Dictionary.com
definitions
  • synonyms

rasher1

[rash-er]
See more synonyms for rasher on Thesaurus.com
noun
  1. a thin slice of bacon or ham for frying or broiling.
  2. a portion or serving of bacon, usually three or four slices.
Show More

Origin of rasher1

First recorded in 1585–95; origin uncertain

rasher2

[rash-er]
noun
  1. vermilion rockfish.
Show More

Origin of rasher2

1875–80, Americanism; perhaps < Spanish rascacio; see rascasse

rash1

[rash]
adjective, rash·er, rash·est.
  1. acting or tending to act too hastily or without due consideration.
  2. characterized by or showing too great haste or lack of consideration: rash promises.
Show More

Origin of rash1

1350–1400; Middle English; cognate with Dutch, German rasch quick, brisk, Old Norse rǫskr brave
Related formsrash·ly, adverbrash·ness, noun

Synonyms

See more synonyms for rash on Thesaurus.com
1. hasty, impetuous, reckless, venturous, incautious, precipitate, indiscreet, foolhardy.

Antonyms

1. cautious.
Dictionary.com Unabridged Based on the Random House Unabridged Dictionary, © Random House, Inc. 2018

Examples from the Web for rasher

Historical Examples

  • He was in the middle of his rasher when a shadow fell across his plate.

    Tristram of Blent

    Anthony Hope

  • This is where three eggs and a rasher of ham get cut off in their prime.

    The Girl on the Boat

    Pelham Grenville Wodehouse

  • "Nothing but one rasher of bacon, please," said Henry meekly.

  • Do you think if I had begged him to eat that rasher of ham he would have touched it?

    Jack at Sea

    George Manville Fenn

  • I must make shift with the mutton pie and a rasher of bacon.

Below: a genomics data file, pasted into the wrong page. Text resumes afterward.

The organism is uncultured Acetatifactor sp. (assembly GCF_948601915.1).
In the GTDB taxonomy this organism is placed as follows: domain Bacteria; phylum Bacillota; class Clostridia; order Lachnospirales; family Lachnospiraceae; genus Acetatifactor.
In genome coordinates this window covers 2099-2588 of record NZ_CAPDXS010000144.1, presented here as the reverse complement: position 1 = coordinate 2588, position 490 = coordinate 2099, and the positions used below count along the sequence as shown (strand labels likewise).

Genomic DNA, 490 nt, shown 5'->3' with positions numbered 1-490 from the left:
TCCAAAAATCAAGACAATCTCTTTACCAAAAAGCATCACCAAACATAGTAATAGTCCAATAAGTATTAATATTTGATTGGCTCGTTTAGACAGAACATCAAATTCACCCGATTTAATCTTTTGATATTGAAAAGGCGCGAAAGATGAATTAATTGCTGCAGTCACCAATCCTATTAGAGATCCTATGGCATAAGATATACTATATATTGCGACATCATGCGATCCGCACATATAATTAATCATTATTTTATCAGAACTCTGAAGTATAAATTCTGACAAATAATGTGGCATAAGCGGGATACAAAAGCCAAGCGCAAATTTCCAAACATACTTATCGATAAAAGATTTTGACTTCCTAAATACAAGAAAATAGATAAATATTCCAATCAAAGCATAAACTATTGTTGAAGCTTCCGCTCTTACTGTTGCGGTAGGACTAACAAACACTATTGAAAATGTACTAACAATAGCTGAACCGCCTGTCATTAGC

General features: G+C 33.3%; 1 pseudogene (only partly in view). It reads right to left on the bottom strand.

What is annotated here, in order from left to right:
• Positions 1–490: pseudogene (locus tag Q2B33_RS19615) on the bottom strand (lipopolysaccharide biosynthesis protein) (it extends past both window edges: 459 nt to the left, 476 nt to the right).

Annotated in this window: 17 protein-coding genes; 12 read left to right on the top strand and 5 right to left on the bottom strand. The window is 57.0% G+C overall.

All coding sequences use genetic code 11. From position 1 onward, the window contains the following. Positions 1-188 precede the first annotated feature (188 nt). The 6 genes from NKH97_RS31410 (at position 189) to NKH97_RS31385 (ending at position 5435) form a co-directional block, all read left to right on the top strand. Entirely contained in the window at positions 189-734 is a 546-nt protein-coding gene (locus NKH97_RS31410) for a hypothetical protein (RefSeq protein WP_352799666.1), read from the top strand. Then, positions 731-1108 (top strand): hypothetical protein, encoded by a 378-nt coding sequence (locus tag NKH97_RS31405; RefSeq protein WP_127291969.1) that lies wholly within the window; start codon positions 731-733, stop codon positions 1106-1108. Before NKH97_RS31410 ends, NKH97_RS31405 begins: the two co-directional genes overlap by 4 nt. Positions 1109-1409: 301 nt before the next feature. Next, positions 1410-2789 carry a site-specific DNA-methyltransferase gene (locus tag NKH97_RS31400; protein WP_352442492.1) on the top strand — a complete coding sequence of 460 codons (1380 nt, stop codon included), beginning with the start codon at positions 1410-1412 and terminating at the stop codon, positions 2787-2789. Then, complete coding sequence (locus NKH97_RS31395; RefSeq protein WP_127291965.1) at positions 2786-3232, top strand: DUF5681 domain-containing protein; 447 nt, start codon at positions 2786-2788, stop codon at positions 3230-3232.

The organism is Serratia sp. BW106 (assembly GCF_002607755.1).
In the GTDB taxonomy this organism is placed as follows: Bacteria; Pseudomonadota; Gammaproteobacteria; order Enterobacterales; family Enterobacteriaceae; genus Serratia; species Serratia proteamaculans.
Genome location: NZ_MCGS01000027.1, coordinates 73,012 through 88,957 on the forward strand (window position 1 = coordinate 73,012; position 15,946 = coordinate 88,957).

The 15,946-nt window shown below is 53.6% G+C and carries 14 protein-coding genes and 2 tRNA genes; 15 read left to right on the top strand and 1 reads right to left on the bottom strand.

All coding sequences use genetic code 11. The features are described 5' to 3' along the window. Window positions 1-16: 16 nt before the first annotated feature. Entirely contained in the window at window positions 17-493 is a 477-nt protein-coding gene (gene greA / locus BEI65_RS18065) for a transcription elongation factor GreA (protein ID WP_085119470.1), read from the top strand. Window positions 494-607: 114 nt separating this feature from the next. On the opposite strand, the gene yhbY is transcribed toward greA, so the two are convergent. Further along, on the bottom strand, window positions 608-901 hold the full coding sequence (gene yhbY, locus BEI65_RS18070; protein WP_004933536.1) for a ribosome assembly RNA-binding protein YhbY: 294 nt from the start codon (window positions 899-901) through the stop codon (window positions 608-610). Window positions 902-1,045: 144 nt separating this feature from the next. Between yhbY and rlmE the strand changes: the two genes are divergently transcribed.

Windsor Castle

    William Harrison Ainsworth


British Dictionary definitions for rasher

rasher

noun
  1. a thin slice of bacon or ham
Show More

Word Origin

C16: of unknown origin

rash1

adjective
  1. acting without due consideration or thought; impetuous
  2. characterized by or resulting from excessive haste or impetuositya rash word
Show More
Derived Formsrashly, adverbrashness, noun

Word Origin

C14: from Old High German rasc hurried, clever; related to Old Norse roskr brave

rash2

noun
  1. pathol any skin eruption
  2. a series of unpleasant and unexpected occurrencesa rash of forest fires
Show More
Derived Formsrashlike, adjective

Word Origin

C18: from Old French rasche, from raschier to scratch, from Latin rādere to scrape
Collins English Dictionary - Complete & Unabridged 2012 Digital Edition © William Collins Sons & Co. Ltd. 1979, 1986 © HarperCollins Publishers 1998, 2000, 2003, 2005, 2006, 2007, 2009, 2012

Word Origin and History for rasher

n.

"thin slice of bacon or ham," 1590s, of unknown origin. Perhaps from Middle English rash "to cut," variant of rase "to rub, scrape out, erase." However, early lexicographer John Minsheu explained it in 1627 as a piece "rashly or hastily roasted."

Show More

rash

adj.

late 14c., "nimble, quick, vigorous" (early 14c. as a surname), a Scottish and northern word, perhaps from Old English -ræsc (cf. ligræsc "flash of lightning") or one of its Germanic cognates, from Proto-Germanic *raskuz (cf. Middle Low German rasch, Middle Dutch rasc "quick, swift," German rasch "quick, fast"). Related to Old English horsc "quick-witted." Sense of "reckless, impetuous, heedless of consequences" is attested from c.1500. Related: Rashly; rashness.

Show More

rash

n.

"eruption of small red spots on skin," 1709, perhaps from French rache "a sore" (Old French rasche "rash, scurf"), from Vulgar Latin *rasicare "to scrape" (also source of Old Provençal rascar, Spanish rascar "to scrape, scratch," Italian raschina "itch"), from Latin rasus "scraped," past participle of radere "to scrape" (see raze). The connecting notion would be of itching. Figurative sense of "any sudden outbreak or proliferation" first recorded 1820.

Show More
Online Etymology Dictionary, © 2010 Douglas Harper

rasher in Medicine

rash

(răsh)
n.
  1. A skin eruption.
Show More
The American Heritage® Stedman's Medical Dictionary Copyright © 2002, 2001, 1995 by Houghton Mifflin Company. Published by Houghton Mifflin Company.